oops
Sunday, November 16, 2003

Yeah. Reading about development is far more interesting and doesn't involve that at all!!!

Philo

Philo.
Sunday, November 16, 2003

Well, if you consider an embedded system for doing medical ultrsound imaging interesting (I do) then ... yes.

sgf
Sunday, November 16, 2003

I used to think what I did was elite. I work in the research center of a software company. My coworkers are mathematicians, electrical engineers, and computer scientists. Many of them have PhD's in their fields. We do the kind of stuff you call interesting. And I thought so too, until I met a bunch guys that were building a gravity wave inferometer in space.

No software project I can think of comes close to being as "interesting" as 50 brilliant scientists and engineers, working together from 6 different countries, on a project lasting 10 years, and costing 200 million dollars, to put four satallites around the sun, for an experiment that will furthur understanding of the nature of the universe. Compared to that, we might as well be bookeepers.

Except that I think what we do is more fun than what a bookeeper does, and more fun than what thoes guys are doing even. Sure what they're doing is taking part in human history, but on a day to day basis it isn't very rewarding. They won't see the result of their work for at least a decade. And even after they get it up, it could be decades more before they detect a gravity wave (if they even exist). Plus they have deal with government buracracy daily, and their pay sucks.

When it comes down to making real decisions, like what to do with your career, I think it's more important to have fun, to make a difference somewhere you can see, (and to make money), than to do stuff that gets written about later in textbooks.

I guess this means I can't call myself an idealist anymore ;)

JD
Monday, November 17, 2003

I don't know dude, keeping boos sure sounds like fun to me.

Oooh! I'm scared!
Monday, November 17, 2003

"on a project lasting 10 years"

I just lost interest. :-)

Philo

Philo.
Monday, November 17, 2003

what a place to ask!

.. all the people with the grippingly fascinating jobs don't have time for banter ;-D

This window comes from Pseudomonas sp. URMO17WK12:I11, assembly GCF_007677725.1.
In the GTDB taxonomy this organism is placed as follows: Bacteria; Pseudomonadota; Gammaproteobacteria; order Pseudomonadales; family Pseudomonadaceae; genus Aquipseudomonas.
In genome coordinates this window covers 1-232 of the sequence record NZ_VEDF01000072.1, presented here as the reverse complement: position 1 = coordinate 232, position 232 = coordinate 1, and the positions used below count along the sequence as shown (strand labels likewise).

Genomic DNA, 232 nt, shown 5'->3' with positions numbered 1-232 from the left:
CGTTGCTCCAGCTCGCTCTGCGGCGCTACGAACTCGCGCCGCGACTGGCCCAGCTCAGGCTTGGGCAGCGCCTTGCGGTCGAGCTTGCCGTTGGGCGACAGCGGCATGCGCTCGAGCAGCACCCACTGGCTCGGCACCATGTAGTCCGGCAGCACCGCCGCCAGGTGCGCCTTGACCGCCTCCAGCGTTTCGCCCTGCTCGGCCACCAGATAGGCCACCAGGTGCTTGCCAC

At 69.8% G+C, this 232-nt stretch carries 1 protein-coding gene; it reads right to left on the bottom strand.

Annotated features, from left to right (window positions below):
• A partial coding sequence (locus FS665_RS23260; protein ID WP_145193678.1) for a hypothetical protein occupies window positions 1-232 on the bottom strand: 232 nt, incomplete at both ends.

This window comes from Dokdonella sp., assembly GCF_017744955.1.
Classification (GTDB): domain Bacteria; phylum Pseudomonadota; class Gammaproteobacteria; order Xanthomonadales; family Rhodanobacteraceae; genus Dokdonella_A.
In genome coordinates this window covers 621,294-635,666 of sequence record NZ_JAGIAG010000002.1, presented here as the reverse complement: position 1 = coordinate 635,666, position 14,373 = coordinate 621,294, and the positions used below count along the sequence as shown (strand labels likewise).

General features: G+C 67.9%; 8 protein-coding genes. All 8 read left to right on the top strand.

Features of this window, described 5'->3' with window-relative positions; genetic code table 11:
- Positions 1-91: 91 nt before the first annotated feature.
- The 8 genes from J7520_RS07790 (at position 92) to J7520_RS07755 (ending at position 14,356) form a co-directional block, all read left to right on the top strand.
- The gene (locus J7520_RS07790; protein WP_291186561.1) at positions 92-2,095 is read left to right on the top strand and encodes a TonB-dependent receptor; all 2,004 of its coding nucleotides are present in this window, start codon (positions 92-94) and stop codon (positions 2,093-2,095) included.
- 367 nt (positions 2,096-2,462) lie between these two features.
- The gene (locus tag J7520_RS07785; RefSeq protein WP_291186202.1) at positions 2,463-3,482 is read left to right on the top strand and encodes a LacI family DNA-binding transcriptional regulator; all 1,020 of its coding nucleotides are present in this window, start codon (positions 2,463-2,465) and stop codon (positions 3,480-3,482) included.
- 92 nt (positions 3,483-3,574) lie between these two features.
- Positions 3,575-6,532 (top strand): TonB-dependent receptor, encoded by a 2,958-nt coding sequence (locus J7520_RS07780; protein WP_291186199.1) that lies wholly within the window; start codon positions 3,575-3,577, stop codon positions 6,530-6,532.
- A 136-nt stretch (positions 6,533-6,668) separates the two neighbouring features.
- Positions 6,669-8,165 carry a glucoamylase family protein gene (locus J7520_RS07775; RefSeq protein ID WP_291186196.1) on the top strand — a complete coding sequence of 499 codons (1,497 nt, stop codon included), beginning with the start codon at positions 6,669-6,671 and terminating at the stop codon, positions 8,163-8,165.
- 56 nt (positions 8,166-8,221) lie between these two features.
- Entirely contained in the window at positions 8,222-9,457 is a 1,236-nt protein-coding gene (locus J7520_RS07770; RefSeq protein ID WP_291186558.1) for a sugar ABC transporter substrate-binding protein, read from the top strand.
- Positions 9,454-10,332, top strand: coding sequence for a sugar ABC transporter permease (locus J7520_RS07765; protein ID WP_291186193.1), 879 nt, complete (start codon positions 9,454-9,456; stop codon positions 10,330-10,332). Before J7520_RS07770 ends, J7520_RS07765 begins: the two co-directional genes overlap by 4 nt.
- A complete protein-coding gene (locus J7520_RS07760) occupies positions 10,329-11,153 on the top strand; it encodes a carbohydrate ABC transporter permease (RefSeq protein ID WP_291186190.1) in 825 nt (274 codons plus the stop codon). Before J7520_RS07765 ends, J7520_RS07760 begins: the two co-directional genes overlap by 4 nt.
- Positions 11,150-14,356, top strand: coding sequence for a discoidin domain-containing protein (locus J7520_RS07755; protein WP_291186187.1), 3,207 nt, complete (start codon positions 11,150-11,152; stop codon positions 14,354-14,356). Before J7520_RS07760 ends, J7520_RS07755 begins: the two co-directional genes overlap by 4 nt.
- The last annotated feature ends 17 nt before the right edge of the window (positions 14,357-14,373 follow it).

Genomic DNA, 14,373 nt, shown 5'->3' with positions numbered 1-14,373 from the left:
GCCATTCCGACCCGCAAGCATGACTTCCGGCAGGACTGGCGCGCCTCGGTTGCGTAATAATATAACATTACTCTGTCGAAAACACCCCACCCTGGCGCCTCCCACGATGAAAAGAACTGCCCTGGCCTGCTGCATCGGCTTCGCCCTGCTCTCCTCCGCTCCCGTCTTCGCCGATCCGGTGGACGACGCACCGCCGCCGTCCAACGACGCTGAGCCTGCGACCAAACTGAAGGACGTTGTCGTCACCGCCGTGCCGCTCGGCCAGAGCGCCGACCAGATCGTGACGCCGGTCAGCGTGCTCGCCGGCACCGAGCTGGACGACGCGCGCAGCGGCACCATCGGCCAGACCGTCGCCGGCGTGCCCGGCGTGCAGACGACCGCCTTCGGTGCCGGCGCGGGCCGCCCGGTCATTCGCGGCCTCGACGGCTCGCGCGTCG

i like i
Monday, November 17, 2003

Im making this awesome inventory system right now! It keeps track of things by listing them in all a database. The the users can like search and stuff to find out what things they have in store and how many and stuff. Way Cool!
Yesterday I wrote a query with four joins! Feeling envious yet?


One can always improve rotten eggs by painting happy faces on them say I

Eric DeBois
Monday, November 17, 2003

Not directly answering your question, but in my study of knowledge representations, it struck me a couple days ago that entering logical statements about the universe into a database is kinda interesting.  Which is weird, because right up to then, databases seemed the most horribly boring subject in computerdom.  But perhaps databases needed this image of boringness to fit in well with average businesses.  The only large company I can imagine that appears creatively greedy is Microsoft, and even that's probably changing due to the stock price. 

Modelling business should also sound intriguing, but again there are anti-interestingness forces at work.  Maybe if you worked with Walmart it would be better, from what I hear.

Tayssir John Gabbour
Monday, November 17, 2003

My job is just for the money.  I seek fulfillment elsewhere.

ted
Monday, November 17, 2003

Did you just discover Prolog, Tayssir?

K
Monday, November 17, 2003

I make clocks.

Big ones, little ones, odd ones.

One I've been wanting to make for a while is just your ordinary 7-segment LED display, like on your clock radio or microwave.

Except the digits are made up of high voltage sparks, with each digit about 20cm high.

Surprising, I've got (most of) the details worked out.  Now if I can organise some cash...

Oh, you wanted interesting computer stuff.  Well, there is a microcontroller in there...

AJS
Monday, November 17, 2003

Game development, especially if you're into a senior position, is challenging and fulfilling. (The pay isn't.) You get to architect VERY complicated systems, play with math, play with hardware, tweak/optimize things, and you have a chance of actually using and probably enjoying the software you've built (unlike, e.g. bank software).